Mumbai: Syndicate Bank on Tuesday said that it wrote off Rs.882.64 crore in the fourth quarter (the three months ended 31 March) because of fraud at its branches in Jaipur over the last four years.
The bank did this after it found out that a few hundred accounts had been opened, and loans of a few crore rupees given to each on the basis of fraudulent documents, such as fake or non-existent cheques, letters of credit and insurance policies.
According to a senior official at Syndicate Bank, the lender detected some signs of a fraud during the audit of its October-December quarter results that took place in January.
“We did some initial investigations and then immediately passed the matter to CBI (Central Bureau of Investigation). It has been investigating the matter ever since,” the official said, speaking on condition of anonymity as the investigation is not complete.
“More than 350 accounts were opened with these branches and loans worth Rs.2-2.5 crore each were availed using fake documents. The amounts were so small that our fraud management systems could not detect them,” the official added. He said that while the bank hasn’t classified these as bad loans yet, it has fully provided for them.
According to the master circular on classification and reporting of frauds released by Reserve Bank of India (RBI) in June 2015, banks are required to provide for the entire amount for which they are liable. The provision can be spread across a period of four quarters.
In March, CBI arrested some Syndicate Bank officials, income-tax officers, businessmen and a chartered accountant, as part of its investigations.
The federal investigation agency said in an 18 March statement that the fraud was estimated to be around Rs.1,000 crore in magnitude and involved “discounting of fake cheques and bills against fake letters of credit and arranging over-draft limit against non-existent insurance policies”. It added that the fraud was committed at Syndicate Bank’s Malviya Nagar and MI Road branches in Jaipur and another at Udaipur.
This is not the first instance of corrupt activities at Syndicate Bank. In August 2014, the then chairman and managing director S.K. Jain was arrested as part of a cash-for-loans scam.
Owing to the sizeable write-off, the bank reported a net loss of Rs.2,158.17 crore in the fourth quarter compared with a net profit of Rs.417 crore in the year-ago period. The loss widened from Rs.119.67 crore in the preceding three months.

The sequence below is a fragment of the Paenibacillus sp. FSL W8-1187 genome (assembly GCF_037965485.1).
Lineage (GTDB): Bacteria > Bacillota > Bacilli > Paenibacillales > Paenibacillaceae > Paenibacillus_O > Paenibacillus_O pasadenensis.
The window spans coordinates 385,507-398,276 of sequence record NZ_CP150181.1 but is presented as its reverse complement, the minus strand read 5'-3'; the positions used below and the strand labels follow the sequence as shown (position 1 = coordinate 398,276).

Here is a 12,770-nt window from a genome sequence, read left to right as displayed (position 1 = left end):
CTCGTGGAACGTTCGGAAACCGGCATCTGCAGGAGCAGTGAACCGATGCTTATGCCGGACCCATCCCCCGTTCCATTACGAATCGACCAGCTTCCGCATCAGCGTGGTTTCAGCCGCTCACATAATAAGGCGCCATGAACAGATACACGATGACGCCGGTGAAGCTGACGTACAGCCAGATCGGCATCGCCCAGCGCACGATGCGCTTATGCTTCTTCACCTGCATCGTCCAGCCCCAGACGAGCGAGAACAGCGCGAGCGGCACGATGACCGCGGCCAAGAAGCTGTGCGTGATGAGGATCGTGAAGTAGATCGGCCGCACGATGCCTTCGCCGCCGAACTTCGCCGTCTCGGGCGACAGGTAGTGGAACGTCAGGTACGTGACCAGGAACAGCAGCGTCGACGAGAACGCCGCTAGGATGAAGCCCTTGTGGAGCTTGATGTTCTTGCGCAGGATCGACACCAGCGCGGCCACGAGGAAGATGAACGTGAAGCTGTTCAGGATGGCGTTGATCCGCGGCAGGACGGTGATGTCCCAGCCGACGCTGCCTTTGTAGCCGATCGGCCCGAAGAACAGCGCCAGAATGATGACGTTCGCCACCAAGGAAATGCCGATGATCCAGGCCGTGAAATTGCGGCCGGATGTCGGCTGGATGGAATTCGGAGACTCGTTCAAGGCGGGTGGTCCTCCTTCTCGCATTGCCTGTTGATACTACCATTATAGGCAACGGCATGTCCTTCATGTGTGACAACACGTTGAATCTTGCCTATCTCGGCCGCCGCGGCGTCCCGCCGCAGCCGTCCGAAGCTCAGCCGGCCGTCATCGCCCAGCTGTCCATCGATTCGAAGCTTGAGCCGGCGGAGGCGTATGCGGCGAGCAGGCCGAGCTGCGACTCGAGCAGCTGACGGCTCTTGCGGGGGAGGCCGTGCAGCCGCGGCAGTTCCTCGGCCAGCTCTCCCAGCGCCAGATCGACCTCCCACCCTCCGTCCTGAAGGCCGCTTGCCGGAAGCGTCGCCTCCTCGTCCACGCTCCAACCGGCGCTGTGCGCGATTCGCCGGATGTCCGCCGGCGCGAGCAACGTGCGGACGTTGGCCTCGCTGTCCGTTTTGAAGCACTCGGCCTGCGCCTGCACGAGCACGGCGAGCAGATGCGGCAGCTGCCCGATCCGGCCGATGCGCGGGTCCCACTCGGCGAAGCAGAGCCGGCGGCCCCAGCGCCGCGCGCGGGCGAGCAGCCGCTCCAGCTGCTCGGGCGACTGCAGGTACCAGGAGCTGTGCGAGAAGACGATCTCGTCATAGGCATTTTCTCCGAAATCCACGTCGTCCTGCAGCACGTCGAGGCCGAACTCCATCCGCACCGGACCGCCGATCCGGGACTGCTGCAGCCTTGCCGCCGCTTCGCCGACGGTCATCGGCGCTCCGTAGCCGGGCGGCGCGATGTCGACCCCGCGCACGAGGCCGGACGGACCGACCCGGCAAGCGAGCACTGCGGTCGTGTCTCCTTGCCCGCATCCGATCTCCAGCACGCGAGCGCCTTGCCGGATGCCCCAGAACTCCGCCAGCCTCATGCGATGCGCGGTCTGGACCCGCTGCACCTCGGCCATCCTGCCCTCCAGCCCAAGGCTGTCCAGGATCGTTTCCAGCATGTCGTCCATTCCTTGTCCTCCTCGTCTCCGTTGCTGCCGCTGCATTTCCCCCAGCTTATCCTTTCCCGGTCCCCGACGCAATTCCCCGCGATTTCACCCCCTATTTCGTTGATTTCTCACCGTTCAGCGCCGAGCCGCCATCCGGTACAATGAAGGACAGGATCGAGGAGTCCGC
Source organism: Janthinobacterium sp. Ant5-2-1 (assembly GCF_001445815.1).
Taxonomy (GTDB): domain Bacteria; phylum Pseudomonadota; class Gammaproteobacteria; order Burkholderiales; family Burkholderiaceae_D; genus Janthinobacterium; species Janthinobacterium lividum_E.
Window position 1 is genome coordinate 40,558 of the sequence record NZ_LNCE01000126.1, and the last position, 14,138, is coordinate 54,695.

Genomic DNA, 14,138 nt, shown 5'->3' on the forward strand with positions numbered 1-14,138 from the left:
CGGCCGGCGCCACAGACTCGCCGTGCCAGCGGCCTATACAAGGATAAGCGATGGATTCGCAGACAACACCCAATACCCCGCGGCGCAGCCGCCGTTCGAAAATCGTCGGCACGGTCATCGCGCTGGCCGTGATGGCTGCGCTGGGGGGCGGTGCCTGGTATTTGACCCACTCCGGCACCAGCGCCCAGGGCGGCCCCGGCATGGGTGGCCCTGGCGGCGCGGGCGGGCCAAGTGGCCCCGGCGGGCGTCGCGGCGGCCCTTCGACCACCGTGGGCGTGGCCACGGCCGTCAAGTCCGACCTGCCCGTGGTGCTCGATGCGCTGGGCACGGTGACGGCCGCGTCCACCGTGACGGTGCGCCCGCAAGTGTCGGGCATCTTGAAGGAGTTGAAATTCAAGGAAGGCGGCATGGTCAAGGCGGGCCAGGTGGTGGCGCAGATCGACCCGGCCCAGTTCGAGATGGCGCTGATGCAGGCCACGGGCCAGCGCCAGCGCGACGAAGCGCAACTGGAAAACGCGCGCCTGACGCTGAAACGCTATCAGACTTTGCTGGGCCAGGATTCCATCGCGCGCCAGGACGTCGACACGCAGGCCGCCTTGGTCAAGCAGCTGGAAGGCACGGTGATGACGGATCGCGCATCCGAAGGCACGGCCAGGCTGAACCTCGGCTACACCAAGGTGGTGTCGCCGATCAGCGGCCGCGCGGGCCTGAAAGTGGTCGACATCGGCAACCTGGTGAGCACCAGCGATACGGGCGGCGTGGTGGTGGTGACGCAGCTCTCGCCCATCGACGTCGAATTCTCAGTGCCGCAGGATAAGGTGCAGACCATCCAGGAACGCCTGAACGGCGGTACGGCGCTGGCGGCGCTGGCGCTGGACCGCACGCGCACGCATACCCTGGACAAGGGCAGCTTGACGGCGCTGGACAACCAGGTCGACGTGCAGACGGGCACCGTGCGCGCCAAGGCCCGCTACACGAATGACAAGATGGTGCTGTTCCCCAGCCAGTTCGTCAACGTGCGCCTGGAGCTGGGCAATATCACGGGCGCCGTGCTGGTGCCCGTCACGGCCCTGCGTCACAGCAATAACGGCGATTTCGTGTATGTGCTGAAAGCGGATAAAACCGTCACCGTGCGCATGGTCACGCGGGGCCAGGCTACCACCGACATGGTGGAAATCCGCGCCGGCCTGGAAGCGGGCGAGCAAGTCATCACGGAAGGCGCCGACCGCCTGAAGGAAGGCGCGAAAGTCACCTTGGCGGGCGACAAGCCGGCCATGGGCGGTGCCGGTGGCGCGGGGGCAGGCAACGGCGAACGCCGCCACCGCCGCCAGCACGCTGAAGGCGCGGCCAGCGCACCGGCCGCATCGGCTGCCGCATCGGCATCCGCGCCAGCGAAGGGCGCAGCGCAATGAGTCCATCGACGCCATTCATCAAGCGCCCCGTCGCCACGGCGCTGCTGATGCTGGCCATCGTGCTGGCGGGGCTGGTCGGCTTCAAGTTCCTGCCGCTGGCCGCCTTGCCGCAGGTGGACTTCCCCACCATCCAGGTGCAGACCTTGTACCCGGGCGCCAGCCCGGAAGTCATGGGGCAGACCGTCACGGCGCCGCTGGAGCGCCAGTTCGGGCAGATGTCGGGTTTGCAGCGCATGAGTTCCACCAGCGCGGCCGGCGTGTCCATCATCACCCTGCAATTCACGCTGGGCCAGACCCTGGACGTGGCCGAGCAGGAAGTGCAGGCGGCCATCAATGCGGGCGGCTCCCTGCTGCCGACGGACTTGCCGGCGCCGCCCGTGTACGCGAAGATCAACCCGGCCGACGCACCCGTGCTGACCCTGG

The profitability of the bank was also dented by bad-loan provisions amounting to Rs.2,411.83 crore in the quarter ended 31 March, higher than Rs.875 crore in the preceding three months and Rs.715 crore in the year-ago quarter.
Net interest income, or the difference between the interest earned on loans and that spent on deposits, was Rs.1,462 crore, an increase of 2.7% from Rs.1,423 crore a year ago. Syndicate Bank’s other income was at Rs.842.28 crore in January-March, up 6% from Rs.794.43 crore a year ago.
The bank’s domestic advances rose marginally to Rs.1.68 trillion as on 31 March, an increase of 1.82% from Rs.1.65 trillion reported a year ago. Domestic deposits rose 4.33% from a year earlier to Rs.2.35 trillion at the end of financial year 2015-16.
Gross non-performing asset (NPA) ratio for the January-March period was 6.7%, higher than the 3.13% reported a year ago.
Gross NPA ratio for the October-December quarter was at 4.61%. Net NPA ratio for the fourth quarter was at 4.48% compared with 1.9% a year ago.
In a statement after announcing its fourth-quarter results, Syndicate Bank stated that it is in the process of effecting a turnaround and had appointed the Boston Consulting Group’s local arm to help it.
The plan is expected to help the bank “step up its business and sales plans, enhance profitability, unfold the potential of human resources and reduce the transaction costs of various products and services”, said Syndicate Bank in its statement.
According to the Syndicate bank official, the bank is also in the process of strengthening its risk management and fraud detection capabilities.